Chapter Six – Passage Six
Vigor and youth are honestly wasted on the young. I reflect to myself, shaking my head. But even the curmudgeon in me can’t help but marvel at this antiquated world that has been meticulously maintained around us. All modern cities at some point face a dilemma with their central transit systems: How much history and tradition to preserve? How much of the future to embrace? And most places end up compromising. The gaudy Americans embraced it all, of course. And this is why you see flatscreen LCD displays at a place like Grand Central or Union Station. New Yorkers apparently believe putting some museum exhibit enclosed in a glass case next to the bleeding-edge technology somehow classes up the joint.
But here, at Northlight Station, Xi’an’s main HSR hub, other than the futuristic maglev trains that we rode in on, everything else appears to have been frozen in time. No compromise of any sort here. From our wooden platform I spy horse-drawn carriages outside of the marble archways. Additionally, for the poorer folk, rickshaws pulled by humans on both foot and bicycle are also available for service.
I don’t see a single automobile anywhere.
There is something enormously strange, impossible to describe with mere words, about being suddenly transported nearly two centuries back in time. Most of my days, I move through the world brimming with confidence. I’ve spent a lifetime studying and acquiring skills. I know things. Additionally, I’ve watched my countrymen put a man on the moon. I’ve watched us drop the atomic bomb. I’ve seen the full might and potential of the human species come to bear. But abruptly arriving here at Northlight Station, where I don’t anywhere see a single smartphone, tablet, computer, or automobile– this evokes an entirely differently combination of emotions that I’ve not felt in a long time.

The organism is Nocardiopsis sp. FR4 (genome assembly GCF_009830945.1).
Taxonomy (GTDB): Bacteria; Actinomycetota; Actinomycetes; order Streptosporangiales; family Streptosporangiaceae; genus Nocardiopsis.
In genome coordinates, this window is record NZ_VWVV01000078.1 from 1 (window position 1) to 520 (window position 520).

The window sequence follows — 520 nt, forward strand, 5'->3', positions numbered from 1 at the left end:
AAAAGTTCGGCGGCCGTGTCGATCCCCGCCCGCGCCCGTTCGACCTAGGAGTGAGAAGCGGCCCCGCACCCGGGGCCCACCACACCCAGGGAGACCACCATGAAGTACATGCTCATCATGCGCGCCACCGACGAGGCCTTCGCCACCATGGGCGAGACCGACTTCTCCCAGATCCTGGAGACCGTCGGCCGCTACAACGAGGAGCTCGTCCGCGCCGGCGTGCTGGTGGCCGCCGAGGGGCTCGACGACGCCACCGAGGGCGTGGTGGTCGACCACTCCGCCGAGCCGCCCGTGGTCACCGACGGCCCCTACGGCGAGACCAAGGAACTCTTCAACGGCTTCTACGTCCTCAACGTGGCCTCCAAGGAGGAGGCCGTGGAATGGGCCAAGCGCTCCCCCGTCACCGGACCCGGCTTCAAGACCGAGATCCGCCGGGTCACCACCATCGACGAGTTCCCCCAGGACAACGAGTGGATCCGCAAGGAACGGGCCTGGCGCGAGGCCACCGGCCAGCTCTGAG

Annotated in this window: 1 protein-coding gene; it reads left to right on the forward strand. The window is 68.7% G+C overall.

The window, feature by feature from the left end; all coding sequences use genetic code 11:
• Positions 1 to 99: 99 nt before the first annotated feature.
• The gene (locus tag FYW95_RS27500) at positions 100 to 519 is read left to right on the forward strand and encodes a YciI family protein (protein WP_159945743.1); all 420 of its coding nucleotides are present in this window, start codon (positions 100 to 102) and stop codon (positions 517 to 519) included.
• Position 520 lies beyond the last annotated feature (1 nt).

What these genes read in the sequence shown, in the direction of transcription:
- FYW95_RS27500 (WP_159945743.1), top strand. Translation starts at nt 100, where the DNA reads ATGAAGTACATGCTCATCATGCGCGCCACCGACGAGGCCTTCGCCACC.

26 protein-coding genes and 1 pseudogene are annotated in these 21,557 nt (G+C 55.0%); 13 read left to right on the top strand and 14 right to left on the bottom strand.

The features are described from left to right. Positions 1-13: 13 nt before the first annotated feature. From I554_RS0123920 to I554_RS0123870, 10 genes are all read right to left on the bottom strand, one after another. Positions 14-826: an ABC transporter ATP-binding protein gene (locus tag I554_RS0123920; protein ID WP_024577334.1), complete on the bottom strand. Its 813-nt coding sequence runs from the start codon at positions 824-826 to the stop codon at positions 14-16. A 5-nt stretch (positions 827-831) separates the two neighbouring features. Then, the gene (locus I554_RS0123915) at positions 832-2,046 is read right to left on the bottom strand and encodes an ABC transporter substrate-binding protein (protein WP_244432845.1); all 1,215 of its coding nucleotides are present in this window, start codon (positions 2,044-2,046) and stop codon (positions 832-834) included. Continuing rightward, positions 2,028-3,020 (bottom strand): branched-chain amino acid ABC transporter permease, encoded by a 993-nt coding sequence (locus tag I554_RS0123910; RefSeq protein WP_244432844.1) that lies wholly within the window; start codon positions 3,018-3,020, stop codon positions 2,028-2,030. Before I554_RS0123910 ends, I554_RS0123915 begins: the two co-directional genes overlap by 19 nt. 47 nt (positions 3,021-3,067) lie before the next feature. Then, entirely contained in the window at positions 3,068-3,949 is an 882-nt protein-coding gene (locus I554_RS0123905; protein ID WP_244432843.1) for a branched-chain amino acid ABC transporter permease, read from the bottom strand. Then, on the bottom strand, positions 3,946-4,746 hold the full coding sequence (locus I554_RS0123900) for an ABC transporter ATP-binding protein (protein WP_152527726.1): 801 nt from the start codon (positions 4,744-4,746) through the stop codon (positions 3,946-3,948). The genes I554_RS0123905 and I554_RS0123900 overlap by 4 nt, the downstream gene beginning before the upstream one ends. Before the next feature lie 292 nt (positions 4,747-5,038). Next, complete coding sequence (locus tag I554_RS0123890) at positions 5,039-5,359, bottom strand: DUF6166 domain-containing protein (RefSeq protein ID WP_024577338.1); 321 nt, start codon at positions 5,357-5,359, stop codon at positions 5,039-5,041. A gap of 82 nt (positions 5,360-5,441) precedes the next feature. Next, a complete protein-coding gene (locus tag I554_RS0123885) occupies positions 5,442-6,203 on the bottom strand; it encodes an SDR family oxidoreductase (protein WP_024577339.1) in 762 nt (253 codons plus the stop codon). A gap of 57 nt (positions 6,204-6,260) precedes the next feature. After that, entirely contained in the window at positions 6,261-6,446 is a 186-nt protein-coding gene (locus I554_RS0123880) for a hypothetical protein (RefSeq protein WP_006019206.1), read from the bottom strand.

A sense of humility and awe.
Suddenly, I feel incredibly, incredibly small. A feeling washes over me all at once that there’s a wondrous force much larger than imaginable which is at work. Words and logic fail to describe this sensation but it’s an acute and sharp feeling that undoubtedly exists. Like a feeling that you’ve known always true but is so horribly inconvenient that you’ve simply shoved away in the deepest recesses of your brain, suddenly surfacing and finding air once more.
Beside me, Coleman takes out his smartphone to snap a few photos but Deepak snatches it from him, faster than I’d expect.
“Hey! What the hell?”
Coleman’s phone in his hand, not yet on, Deepak explains: “They’ve set up a constant EMP sphere here in Xi’an. You turn on anything electronic, a cellphone, computer, anything— and the device will be instantly fried. The only things that run electric here are the incoming HSR lines.”
Deepak hands Coleman back his phone. “Be careful.”
Coleman can only stare, jaw agape. No Spotify, music, or earmuffs for this young man today.
“C’mon, guys!” calls Alan from the marble steps leading out of the station foyer. His shout interrupts our ad-hoc lesson and I see that he’s already several yards ahead of us, a dozen steps up, blazing ahead like the consummate scout leader he is. “Places to be and people to meet!” He grins and opens his arms expansively back at us, suddenly a theatrical showman.
“Welcome to Xi’an.”